Alastair Aitken
Alastair Aitken
Alastair Aitken's
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DON TAYLOR (1936 TO 2012)

DON TAYLOR (Born 1-9-36 to 5-7-2012 when he died) was the first UK runner to get inside 29 minutes for 10,000m and, I will always remember Don as an enthusiastic helper to the younger generation of sportsmen, as well as being instrumental in encouraging the organisers of the London Marathon to have wheel chair racing in the event. Don outstanding victory was in the International duel match with West Germany on August 23rd 1963 and he ran 28:52.4.
   I interviewed Don after he ran at the White City Stadium nearly FIFTY years ago now. The article was published in 'Athletics Arena' in June-July 1963 along with my interviews with David Jones, the sprinter and middle distance runner Andy Green--The Late, Charlie Elliott did the editing. I thought that, as my interview does not appear to be dated really as Don Taylor's philosophy would still be applicable now in 2012! Here it is:-
       " Aim high, but you need the breaks! so said bearded Don Taylor. He was third behind Mel Batty and Buddy Edelen in the AAA 10 mile track Championship in April (63) to clock 49 minutes. Don had never even got under 31 minutes for six miles before, and yet on the day he passed the 24 laps mark in 28:54.7.
In the Indoor international on April the 20th, this versatile runner took second place to AAA indoor mile Champion John Whetton, just one second to the rear clocking 4:10.6. He had earlier this Winter, won the Middlesex cross country Championships; taken second spot behind Tim Johnston in the Southern Area Championships at Parliament Hill and, just missed the international selection by one place, when finishing 10th in the National race.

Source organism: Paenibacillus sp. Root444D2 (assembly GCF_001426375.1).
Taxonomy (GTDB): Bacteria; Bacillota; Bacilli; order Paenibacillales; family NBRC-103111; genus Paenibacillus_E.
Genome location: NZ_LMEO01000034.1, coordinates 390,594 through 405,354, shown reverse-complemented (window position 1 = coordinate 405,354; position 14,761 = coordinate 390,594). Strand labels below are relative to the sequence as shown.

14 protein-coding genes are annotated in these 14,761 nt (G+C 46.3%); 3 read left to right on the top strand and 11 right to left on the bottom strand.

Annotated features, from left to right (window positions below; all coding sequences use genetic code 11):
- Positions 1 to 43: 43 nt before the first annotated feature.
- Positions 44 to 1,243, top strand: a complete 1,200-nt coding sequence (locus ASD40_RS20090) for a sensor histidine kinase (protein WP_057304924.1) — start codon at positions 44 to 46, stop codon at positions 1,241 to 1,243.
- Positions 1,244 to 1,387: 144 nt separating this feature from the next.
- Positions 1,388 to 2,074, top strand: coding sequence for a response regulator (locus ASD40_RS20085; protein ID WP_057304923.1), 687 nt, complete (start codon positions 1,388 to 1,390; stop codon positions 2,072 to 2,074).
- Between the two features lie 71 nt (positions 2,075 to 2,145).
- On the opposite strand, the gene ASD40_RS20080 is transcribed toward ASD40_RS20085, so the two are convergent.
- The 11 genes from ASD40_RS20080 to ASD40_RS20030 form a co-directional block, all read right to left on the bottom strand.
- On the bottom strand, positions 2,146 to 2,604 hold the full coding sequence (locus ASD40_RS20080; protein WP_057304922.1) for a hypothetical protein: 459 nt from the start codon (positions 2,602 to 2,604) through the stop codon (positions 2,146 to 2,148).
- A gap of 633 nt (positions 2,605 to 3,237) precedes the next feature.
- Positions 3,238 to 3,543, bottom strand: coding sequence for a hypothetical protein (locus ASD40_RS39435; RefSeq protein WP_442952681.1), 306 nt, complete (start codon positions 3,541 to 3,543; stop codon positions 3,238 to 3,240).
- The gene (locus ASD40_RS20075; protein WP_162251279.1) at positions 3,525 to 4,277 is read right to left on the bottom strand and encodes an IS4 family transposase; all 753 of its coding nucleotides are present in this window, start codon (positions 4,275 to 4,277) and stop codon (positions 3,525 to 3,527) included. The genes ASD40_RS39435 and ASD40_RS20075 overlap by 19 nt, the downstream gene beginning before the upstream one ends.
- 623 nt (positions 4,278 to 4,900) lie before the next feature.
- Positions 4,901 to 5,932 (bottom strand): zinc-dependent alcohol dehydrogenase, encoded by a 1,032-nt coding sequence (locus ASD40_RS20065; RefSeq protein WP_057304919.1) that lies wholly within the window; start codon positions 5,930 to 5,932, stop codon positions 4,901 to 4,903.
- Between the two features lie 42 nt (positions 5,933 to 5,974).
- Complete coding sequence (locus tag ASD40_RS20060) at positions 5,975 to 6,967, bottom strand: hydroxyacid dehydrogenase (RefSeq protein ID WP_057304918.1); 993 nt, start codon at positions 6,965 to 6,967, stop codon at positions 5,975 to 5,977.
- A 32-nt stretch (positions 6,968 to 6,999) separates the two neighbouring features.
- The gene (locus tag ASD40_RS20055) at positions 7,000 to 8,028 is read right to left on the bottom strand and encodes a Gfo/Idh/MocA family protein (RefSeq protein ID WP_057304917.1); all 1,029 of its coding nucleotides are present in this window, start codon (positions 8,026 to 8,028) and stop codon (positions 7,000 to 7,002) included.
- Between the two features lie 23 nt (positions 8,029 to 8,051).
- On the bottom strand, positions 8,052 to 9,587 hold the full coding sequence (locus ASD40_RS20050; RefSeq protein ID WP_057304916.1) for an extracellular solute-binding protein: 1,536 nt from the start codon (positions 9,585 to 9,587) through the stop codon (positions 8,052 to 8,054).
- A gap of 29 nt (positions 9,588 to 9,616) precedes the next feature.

Don takes up the story " Looking back, I was always the weakling, suffering from colds continually, and I am certain that if nothing else, athletics has given me health, so from that point of view I would keep on running even if I never competed again!
One of the most important things is the health of a nation, and I think that everyone, without exception should do some physical activity. I think that generally our nation is going soft, and they do not know how far they can drive themselves, or how much the body can take!
   I am luckier than most in this respect I suppose, because I am a Y.M.C.A Youth leader, so part of my work is my training too. For example I have to include circuit training, table tennis as well as gymnastics, so it keeps me basically fit Apart from that I do my actual athletics training, the running in the afternoons. I'm afraid I can't really give a typical weeks' training because every week is different, and I have to fit it in with my work. Just let us say I run. The main things though are variations in, and enjoyment of running. I really do enjoy my running, its really great fun, especially 6 mile cross-country running, and the track 3 miles, those are my favourites.
I don't worry with diet or anything like that before a race, I just eat a normal breakfast, but nothing else. I don't really think that one benefits from the last meal, so it is better to do without it.
So I suppose my advice to the up-and coming- youngsters would be simply: Enjoy athletics - and that means the  training  never expect the excuse that you have no time to train, and if you aspire to the top aim to be at the top! Aim high, and if you are a middle distance runner, then aim for the top by the time you are 25, because after then the incentive can go, and of course there are other things to think about then such as security at home.
I think that when you start running, jumping or throwing, you need a coach, he can be a great advantage to an aspiring athlete, but after 21, int he distance events, the athlete should know himself and what he needs."

Alastair Aitken

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